• What do you notice about the Mississippi flyway?
      • Research to find what types of birds use this route. List at least 3 types of birds.

  2. Time 3:02: Patti Holland spoke about migratory abatement plans. What are the purposes of these activities? Listen for at least four actions.

  3. Time 6:36: How do bird management, bird protection, and habitat regulation help Louisiana bird populations and diversity?

  4. The podcast discussed Wilson plovers, snowy plovers, and least terns as major coastal nesters. Although the piping plover is not a nesting Louisiana bird, it is considered endangered. Locate images of these birds so you can identify them on your next visit to the coastal regions.

  5. Time 9:38: Why is Ms. Patti Holland worried about losing fresh swamps? What parts of the fresh swamps are particularly delicate?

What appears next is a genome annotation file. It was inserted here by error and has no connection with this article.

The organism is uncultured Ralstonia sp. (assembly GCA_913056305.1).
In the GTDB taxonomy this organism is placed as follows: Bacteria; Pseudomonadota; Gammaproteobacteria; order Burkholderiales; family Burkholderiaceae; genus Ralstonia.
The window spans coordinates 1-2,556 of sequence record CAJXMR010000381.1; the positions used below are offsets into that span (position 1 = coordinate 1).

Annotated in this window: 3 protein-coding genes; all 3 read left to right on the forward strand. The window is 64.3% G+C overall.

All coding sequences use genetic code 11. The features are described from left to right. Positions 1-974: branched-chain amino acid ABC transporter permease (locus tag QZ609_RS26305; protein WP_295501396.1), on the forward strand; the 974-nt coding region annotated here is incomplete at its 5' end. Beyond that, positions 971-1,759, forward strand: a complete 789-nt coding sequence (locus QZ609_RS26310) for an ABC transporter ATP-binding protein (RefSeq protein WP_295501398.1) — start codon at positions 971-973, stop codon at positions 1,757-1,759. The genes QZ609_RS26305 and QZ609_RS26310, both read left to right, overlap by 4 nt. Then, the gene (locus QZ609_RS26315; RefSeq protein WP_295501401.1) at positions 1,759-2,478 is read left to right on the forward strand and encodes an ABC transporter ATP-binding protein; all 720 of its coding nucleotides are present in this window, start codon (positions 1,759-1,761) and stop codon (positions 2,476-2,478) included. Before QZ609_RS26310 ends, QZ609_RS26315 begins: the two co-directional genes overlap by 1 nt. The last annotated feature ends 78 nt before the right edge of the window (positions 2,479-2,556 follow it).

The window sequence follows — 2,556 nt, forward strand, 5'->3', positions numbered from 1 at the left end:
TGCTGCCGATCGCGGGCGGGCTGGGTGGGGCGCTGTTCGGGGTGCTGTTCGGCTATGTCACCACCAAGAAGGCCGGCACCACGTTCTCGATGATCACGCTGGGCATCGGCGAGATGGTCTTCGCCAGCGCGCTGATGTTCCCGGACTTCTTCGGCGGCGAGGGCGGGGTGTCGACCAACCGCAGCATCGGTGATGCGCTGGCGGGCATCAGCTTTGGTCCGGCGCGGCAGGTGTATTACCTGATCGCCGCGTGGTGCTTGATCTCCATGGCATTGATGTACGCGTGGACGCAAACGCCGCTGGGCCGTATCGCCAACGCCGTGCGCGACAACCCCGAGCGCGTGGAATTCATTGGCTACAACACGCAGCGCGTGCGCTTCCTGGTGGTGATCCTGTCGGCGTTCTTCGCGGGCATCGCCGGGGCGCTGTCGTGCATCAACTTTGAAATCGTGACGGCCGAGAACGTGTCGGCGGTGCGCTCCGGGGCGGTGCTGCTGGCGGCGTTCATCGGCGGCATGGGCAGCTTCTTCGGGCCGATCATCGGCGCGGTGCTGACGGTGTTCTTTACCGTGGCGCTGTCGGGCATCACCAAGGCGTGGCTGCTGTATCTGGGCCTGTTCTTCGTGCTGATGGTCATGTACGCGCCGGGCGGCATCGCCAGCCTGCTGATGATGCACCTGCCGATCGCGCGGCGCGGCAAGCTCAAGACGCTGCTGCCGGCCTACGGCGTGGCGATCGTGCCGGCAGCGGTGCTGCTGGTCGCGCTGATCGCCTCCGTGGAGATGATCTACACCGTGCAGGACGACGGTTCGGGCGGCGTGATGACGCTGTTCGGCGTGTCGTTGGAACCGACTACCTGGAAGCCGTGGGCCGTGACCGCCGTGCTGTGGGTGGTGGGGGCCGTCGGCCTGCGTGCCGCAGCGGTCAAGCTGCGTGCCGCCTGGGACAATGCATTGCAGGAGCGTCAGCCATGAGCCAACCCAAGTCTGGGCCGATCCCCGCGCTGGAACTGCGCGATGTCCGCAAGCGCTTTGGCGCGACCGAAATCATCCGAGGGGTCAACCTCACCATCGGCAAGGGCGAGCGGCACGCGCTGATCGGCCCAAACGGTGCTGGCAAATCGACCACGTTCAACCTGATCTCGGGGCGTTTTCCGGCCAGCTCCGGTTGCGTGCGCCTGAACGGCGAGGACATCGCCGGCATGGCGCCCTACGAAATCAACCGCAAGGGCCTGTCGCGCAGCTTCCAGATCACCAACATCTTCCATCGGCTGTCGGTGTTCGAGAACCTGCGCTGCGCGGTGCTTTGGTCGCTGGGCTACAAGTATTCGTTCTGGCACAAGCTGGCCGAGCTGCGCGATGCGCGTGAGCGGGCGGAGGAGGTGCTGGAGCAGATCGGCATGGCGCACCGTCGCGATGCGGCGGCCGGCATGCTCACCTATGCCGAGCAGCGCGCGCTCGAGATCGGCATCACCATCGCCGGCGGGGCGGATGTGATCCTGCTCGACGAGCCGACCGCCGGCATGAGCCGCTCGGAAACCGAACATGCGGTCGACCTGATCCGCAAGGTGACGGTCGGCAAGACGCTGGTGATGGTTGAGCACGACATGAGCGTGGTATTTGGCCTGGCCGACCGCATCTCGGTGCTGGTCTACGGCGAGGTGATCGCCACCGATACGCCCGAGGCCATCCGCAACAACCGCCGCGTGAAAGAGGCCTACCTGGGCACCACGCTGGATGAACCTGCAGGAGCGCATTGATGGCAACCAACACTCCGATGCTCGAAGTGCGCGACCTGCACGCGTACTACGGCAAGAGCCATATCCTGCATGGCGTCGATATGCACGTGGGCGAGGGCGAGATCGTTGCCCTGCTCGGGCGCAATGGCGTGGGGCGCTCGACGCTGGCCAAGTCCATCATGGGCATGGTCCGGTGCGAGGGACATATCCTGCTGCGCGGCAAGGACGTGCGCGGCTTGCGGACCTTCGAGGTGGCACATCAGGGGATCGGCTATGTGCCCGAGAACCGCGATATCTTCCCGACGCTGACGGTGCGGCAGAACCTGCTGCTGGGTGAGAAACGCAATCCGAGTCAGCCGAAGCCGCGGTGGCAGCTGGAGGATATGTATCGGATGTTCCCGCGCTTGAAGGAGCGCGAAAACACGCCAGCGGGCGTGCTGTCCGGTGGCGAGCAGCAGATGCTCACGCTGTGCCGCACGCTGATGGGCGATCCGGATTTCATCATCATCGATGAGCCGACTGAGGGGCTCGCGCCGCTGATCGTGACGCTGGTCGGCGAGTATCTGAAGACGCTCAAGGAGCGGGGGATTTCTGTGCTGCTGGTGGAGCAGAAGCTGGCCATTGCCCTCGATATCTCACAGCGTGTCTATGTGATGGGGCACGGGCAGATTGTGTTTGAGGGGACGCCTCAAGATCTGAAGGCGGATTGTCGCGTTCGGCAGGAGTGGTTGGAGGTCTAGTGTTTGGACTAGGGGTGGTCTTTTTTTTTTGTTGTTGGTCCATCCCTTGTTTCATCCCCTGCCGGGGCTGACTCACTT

6. What is a riparian habitat and why would it be of interest when examining Louisiana bird populations?

  7. Time 13:25: In ten words or less, describe the purpose of the Migratory Bird Treaty Act of 1918.

  8. What are three Louisiana native migratory birds?

  9. Discuss the difference in native and non-native species.

  10. Ms. Holland discussed the increase in numbers of Roseate spoonbills and Black-bellied whistling ducks in this region. How would climate change adjust the range of these birds?

  11. Time 30:04: If you are a coastal land owner, how could you encourage bird sanctuaries?

  12. Use outside resources to define an ecological niche.
    • How could an organism’s niche play a role in diversity for that region?

  13. The podcast discussed the sale and use of duck stamps.